D Taylor toiled for decades to get first-rate pay and benefits for Culinary Local 226 members. He’s formed invaluable partnerships with the biggest hotel companies in the world. But he’s not the least bit hesitant to step on their toes, if need be.
With one thousand MGM Resorts International jobs on the corporate chopping block, albeit non-union jobs, Taylor is feeling the need.
On Tuesday morning, Taylor, who now heads up UNITE HERE, the parent union of the Culinary, promised members vigilance from the union as hotels, under pressure from activist investors, engage in “financial engineering.”
What’s his advice to non-union employees facing an uncertain future?
“I think we have to raise a really serious question to the Nevada Control Board and the Nevada Gaming Commission,” Taylor told the Current Tuesday. “It’s a privileged license. They promised to have good-paying, secure jobs. When those go away, why doesn’t that license come into question?” Taylor asked.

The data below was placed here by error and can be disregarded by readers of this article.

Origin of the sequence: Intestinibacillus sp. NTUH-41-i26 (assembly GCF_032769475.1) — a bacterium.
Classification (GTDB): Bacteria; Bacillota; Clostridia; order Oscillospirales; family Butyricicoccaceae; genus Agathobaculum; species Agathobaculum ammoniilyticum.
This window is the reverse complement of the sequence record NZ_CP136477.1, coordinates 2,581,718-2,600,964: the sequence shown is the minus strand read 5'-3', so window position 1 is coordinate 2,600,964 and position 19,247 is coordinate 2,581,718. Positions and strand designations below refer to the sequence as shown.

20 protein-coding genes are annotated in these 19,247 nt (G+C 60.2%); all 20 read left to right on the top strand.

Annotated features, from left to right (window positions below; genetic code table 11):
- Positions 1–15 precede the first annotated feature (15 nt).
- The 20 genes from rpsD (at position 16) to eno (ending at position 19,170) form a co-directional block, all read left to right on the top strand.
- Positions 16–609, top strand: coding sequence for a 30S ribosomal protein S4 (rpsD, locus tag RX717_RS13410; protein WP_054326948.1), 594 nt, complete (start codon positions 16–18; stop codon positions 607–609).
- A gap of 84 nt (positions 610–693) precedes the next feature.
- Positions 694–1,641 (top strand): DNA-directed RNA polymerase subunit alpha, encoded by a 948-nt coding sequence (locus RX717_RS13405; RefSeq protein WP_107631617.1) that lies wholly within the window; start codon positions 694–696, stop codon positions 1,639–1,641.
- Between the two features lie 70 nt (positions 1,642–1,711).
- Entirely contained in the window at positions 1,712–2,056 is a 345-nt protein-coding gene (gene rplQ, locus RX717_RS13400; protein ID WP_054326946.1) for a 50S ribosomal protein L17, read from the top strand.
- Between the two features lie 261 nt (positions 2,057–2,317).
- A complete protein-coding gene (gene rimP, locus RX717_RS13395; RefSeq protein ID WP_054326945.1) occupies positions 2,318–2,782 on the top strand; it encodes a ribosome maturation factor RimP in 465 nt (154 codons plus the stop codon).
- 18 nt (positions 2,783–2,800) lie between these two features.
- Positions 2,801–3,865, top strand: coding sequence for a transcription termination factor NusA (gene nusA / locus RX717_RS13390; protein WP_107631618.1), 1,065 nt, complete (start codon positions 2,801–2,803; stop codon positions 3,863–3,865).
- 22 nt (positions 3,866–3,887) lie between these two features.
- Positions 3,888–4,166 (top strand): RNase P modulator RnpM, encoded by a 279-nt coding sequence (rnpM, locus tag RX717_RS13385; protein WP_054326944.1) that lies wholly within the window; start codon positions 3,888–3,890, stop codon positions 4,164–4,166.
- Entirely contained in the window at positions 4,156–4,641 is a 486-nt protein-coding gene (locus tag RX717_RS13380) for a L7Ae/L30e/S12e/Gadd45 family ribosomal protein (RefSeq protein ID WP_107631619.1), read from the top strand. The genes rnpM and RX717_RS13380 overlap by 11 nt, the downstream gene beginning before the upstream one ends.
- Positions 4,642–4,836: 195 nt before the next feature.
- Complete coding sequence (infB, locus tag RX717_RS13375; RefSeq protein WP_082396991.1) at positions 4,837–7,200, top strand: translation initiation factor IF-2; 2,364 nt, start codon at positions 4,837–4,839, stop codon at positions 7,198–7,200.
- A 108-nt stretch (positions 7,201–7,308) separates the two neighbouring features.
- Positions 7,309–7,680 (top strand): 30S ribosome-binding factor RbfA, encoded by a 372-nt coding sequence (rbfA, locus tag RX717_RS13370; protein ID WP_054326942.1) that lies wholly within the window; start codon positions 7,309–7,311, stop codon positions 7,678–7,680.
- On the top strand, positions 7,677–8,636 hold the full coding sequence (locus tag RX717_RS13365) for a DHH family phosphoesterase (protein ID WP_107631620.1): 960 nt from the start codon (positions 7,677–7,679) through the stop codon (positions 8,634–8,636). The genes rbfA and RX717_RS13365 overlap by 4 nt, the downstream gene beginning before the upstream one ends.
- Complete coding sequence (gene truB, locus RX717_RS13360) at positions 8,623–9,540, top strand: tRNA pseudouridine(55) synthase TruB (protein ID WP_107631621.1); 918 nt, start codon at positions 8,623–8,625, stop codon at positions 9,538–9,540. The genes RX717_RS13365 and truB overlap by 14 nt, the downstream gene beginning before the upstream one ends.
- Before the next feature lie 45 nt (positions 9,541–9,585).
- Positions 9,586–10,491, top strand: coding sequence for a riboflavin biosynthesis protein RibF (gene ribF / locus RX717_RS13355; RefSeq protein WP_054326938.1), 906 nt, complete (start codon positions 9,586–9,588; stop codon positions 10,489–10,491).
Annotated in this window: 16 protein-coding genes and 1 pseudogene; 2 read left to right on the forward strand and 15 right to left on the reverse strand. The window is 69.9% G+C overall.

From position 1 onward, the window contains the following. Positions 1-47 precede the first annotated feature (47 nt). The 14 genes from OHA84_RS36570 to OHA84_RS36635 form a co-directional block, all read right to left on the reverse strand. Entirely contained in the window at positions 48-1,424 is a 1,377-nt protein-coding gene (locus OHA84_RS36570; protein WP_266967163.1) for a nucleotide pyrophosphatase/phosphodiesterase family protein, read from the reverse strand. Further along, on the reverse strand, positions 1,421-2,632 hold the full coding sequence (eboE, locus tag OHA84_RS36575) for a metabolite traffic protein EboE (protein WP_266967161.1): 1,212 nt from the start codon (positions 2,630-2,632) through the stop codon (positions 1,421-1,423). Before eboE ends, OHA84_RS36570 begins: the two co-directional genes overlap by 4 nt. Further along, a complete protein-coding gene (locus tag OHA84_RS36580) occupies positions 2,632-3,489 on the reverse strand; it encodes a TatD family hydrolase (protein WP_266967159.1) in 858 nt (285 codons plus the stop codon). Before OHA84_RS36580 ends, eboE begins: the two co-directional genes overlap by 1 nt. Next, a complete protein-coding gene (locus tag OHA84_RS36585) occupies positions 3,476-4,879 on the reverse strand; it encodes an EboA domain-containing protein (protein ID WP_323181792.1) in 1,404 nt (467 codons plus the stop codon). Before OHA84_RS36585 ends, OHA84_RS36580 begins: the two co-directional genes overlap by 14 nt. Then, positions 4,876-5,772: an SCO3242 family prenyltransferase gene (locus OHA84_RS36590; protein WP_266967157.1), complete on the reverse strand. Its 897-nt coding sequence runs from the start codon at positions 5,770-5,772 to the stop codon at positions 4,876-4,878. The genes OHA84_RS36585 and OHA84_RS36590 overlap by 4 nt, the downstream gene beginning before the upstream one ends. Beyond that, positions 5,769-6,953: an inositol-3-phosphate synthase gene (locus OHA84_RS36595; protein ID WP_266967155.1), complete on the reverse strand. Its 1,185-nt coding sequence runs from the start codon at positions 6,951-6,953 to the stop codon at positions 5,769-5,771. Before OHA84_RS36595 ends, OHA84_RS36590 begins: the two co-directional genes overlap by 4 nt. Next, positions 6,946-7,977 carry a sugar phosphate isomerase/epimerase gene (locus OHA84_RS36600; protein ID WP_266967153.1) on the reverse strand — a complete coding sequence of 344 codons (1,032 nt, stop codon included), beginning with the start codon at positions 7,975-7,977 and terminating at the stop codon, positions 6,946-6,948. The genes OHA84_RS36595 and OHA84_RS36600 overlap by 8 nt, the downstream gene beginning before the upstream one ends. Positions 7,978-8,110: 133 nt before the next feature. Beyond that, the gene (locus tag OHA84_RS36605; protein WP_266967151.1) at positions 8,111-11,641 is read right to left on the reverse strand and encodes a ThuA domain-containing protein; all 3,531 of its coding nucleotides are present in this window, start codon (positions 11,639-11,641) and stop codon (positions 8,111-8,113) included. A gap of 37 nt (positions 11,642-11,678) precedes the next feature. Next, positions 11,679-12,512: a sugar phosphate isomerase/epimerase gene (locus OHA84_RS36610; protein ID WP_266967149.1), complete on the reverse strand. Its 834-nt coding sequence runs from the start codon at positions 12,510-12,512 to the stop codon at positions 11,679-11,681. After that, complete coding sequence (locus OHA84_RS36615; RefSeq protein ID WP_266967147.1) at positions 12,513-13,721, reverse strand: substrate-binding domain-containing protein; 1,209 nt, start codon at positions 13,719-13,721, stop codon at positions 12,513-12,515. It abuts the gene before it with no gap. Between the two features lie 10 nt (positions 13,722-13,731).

Sandra Douglass Morgan, who Gov. Steve Sisolak appointed to chair the Control Board days after in his inauguration in January, is a former attorney for MGM.
Taylor raised similar concerns in a recent letter to MGM Resorts International CEO Jim Murren.
“Jobs are going to evolve. I get that. But what we’re vehemently opposed to is this ‘slash and burn’ for the benefit of Wall Street and not for the benefit of Main Street,” Taylor said. “Clearly, in this country you’ve had these vultures come in and destroy companies. It has an effect on the town, the community and the industry. I think we have to be the voice that speaks out.”
How does Governor Steve Sisolak, who received significant support from the Culinary and from the gaming industry, particularly MGM Resorts International, feel about Taylor’s desire to call hotel companies before regulators?
A spokeswoman for the governor did not immediately respond to the Current’s request for comment.